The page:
Silver lining for Asian LNG market after oil price crash
Lower long-term LNG prices could encourage coal-to-gas switching in Northeast Asia, while Chinese LNG demand is also expected to expand this year, albeit at a slower rate, as China gets back to work.
Asia Pacific gas demand was already under pressure as the coronavirus hit consumption in China and continued downside is likely as the world struggles to contain the virus.
Still, low oil prices are a mixed blessing for LNG markets. “Sustained lower oil prices will bring down LNG contract prices in Asia, which have been at a premium recently, but also create greater competition from oil itself,” said Gavin Thompson, Asia Pacific vice chairman at Wood Mackenzie.
In Japan and South Korea, lower prices for oil-indexed contracts should support coal-to-gas switching economics in the power sector. High oil-indexed contract volumes dominate the weighted average cost of gas in Asia, resulting in strong 2019 prices around $10-12/MMBtu, data from Wood Mackenzie shows. But with the oil price fall, prices are set to halve over the next three to six months, bolstering the case for gas, added Thompson.
Japan and South Korea together burned around 66 million tonnes of LNG in the power sector alone last year. Wood Mackenzie forecasts an additional 8 million tonnes of demand from the power sector if just 5% of generating capacity swings from coal to gas. However, there are caveats to this potential rise in LNG burn. Firstly, the economic fallout following the coronavirus could also dampen demand for power. Secondly, if gas starts to push out coal then coal prices could collapse thereby reducing the coal-to-gas switching potential.
Elsewhere, for China, at $35/b oil, contracted LNG arrives at a lower cost than domestic wholesale price benchmarks. While “there is strong incentives for NOCs to retain the benefits, the import cost reduction will be partially passed through and allow the government to push lower gas prices to end-users,” said Thompson. This will help coronavirus-affected business resume operations as China gets back to work. But stimulating new coal-to-gas switching will still need more policy support, he added.
In other markets, gas demand will come under pressure. Notably in India, where lower oil prices could slow the shift from oil to gas in the industrial sector, as heating oil, LPG and naphtha compete with contracted LNG and spot LNG, warned Thompson.
This year already got off to a depressing start for the LNG market with low gas prices in Asia following a mild winter and plentiful supplies from the US and Australia. At the same time, China, which has driven the market with fast growth in many areas, has sparked global concern due to the coronavirus, said Xi Nan, VP of Gas and Power Markets at Rystad Energy.
Low business and industrial activity due to the coronavirus caused Chinese LNG imports to drop almost 10% to 10 million tonnes in the first two months of 2020 from the same time a year ago. As a result, the Asian LNG spot market was further depressed to below $3/MMBtu in February, an all-time low.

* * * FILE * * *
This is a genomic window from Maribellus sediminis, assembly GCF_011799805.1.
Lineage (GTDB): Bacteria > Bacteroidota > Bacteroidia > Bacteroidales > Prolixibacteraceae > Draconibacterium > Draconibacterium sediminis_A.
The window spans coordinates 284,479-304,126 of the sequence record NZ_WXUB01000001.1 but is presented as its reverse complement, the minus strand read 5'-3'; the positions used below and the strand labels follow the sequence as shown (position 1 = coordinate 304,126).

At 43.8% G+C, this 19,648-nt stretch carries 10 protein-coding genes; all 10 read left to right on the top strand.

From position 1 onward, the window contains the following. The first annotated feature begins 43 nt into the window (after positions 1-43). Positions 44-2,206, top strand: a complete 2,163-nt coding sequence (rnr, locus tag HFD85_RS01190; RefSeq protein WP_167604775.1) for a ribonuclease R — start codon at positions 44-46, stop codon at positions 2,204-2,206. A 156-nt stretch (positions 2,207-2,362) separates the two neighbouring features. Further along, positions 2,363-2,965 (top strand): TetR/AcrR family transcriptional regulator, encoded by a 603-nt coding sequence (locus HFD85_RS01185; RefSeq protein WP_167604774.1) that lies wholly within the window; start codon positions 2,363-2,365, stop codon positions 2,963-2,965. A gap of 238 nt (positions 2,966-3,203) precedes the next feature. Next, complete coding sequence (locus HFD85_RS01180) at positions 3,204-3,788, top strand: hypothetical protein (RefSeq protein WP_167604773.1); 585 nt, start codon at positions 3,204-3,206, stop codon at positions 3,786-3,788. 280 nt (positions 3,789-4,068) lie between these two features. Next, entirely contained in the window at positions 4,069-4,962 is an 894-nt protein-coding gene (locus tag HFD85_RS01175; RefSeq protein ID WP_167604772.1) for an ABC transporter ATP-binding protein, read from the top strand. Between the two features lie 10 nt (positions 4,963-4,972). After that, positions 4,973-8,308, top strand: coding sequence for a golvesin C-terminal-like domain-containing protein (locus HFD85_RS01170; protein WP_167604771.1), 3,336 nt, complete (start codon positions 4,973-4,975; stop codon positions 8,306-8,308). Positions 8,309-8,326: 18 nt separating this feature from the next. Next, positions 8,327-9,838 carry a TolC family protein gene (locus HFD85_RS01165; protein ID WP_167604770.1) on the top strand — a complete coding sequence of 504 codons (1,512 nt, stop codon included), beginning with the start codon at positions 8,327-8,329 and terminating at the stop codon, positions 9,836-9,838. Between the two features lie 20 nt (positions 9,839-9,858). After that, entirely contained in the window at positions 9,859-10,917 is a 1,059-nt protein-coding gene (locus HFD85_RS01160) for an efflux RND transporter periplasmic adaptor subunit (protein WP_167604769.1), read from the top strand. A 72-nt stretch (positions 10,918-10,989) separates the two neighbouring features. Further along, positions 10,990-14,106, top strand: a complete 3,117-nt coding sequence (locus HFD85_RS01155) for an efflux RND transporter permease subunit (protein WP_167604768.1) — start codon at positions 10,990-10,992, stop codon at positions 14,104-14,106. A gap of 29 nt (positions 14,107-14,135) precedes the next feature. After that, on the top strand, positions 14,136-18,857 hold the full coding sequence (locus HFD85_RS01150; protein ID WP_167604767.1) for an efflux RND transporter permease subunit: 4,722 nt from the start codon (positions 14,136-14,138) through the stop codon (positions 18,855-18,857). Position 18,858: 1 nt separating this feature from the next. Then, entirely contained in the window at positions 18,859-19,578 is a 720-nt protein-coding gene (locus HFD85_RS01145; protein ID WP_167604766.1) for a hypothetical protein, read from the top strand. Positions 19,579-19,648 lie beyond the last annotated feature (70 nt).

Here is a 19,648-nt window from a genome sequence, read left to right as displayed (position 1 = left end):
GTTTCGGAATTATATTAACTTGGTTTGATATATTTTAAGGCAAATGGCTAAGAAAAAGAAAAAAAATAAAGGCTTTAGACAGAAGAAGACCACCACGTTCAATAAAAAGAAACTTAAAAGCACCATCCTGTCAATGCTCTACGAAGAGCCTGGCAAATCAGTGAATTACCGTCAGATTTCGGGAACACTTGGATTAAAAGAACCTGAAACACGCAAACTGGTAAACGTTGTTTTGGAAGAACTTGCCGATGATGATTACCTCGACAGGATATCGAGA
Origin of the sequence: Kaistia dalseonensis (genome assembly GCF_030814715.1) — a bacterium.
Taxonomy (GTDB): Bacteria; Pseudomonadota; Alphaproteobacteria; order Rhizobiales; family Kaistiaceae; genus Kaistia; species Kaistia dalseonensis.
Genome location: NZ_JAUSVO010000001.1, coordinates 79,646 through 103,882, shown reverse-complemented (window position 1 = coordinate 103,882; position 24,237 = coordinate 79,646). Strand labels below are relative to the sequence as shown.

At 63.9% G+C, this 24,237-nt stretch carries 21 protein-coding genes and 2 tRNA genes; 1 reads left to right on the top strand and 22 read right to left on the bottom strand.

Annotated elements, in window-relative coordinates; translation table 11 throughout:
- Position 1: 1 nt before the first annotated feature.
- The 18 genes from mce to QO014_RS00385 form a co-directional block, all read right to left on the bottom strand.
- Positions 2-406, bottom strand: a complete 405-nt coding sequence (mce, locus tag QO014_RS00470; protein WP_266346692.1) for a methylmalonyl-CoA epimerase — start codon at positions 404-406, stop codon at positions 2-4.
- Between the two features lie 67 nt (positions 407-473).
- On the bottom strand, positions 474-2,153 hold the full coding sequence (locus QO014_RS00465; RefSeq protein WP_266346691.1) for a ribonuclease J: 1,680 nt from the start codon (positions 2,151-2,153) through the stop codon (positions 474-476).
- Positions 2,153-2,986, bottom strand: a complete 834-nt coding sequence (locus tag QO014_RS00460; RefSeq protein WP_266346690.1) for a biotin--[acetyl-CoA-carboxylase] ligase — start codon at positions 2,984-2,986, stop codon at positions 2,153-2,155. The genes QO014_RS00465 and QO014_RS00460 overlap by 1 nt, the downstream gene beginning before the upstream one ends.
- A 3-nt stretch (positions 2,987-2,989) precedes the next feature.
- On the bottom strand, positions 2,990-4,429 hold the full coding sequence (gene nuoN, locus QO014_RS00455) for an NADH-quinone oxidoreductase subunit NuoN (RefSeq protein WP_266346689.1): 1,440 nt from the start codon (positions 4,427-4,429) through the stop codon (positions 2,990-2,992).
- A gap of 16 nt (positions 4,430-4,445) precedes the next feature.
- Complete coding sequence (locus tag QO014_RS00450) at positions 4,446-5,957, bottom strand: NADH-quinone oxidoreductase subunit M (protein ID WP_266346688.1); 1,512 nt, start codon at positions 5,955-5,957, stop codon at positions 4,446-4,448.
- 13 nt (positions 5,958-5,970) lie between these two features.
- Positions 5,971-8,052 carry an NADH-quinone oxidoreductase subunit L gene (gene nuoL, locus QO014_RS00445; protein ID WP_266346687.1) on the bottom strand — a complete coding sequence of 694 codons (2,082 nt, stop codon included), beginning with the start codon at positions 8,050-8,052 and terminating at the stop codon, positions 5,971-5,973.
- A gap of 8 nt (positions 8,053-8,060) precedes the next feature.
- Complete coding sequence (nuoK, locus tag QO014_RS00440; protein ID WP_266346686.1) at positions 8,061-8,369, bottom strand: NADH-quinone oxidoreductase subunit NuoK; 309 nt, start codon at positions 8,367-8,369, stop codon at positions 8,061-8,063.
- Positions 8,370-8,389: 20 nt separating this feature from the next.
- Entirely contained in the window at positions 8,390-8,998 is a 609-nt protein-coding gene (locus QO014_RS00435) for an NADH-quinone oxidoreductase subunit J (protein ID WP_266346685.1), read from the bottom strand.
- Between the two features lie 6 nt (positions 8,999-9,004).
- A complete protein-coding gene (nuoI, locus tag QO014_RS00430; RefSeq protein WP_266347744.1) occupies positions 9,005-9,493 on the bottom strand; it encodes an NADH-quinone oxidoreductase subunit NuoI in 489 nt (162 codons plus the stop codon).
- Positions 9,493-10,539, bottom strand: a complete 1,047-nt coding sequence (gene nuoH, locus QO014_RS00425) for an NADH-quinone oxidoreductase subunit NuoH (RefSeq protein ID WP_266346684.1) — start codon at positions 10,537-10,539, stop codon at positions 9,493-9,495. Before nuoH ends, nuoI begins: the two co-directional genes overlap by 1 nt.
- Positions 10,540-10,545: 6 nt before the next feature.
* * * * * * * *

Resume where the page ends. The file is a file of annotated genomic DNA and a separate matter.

This resulted in wider spreads between oil-linked contracts and spot prices. The most widely used oil-indexed contract in Northeast Asia, the JCC-index, averaged $10.9 per MMBtu trading at almost twice the level as spot prices in 2019, according to Rystad Energy.
In September 2018, the spread between the JCC oil-indexed price and the Asia spot price was only $0.30/MMBtu but widened to reach a maximum spread of $6.71/MMBtu in August 2019 and ended the year at $4.80/MMBtu. The high spread between JCC and LNG spot resulted in a $33 billion cost premium for Northeast Asian LNG buyers on long-term deals, reported Rystad Energy. This has triggered calls from buyers for producers to lower long-term contract prices.
The situation has been aggravated by China’s top LNG importer CNOOC declaring force majeure to free itself from some contractual obligations to receive LNG, and PetroChina delaying the discharge of cargoes, due to the uncertain downstream demand and a shortage of workers due to the epidemic, said Nan.
This deepens the concern for LNG sellers. “If more Chinese companies cancel or defer importing LNG volumes from term contracts and the spot price falls further, sellers may face another round of pressure from buyers wanting to renegotiate existing contracts or hesitating to sign new ones,” added Nan.
Still, Rystad Energy expects Chinese LNG demand growth to continue, but at a much lower rate of 4.7% year-on-year in 2020, due to the effects of the coronavirus and the Chinese government’s measures to limit the outbreak.
China has contracts to buy 50 million tonnes per annum (mtpa) of LNG from Australia, Qatar, Malaysia, Indonesia, Russia, Papua New Guinea, the United States and portfolio players. It needs to secure another 12 mtpa this year and 22 mtpa next year from new deals or on the sport market, data from Rystad Energy shows. The gap between LNG demand and contracted volumes is forecast to hit 43 mtpa by 2025 and 85 mtpa by 2030.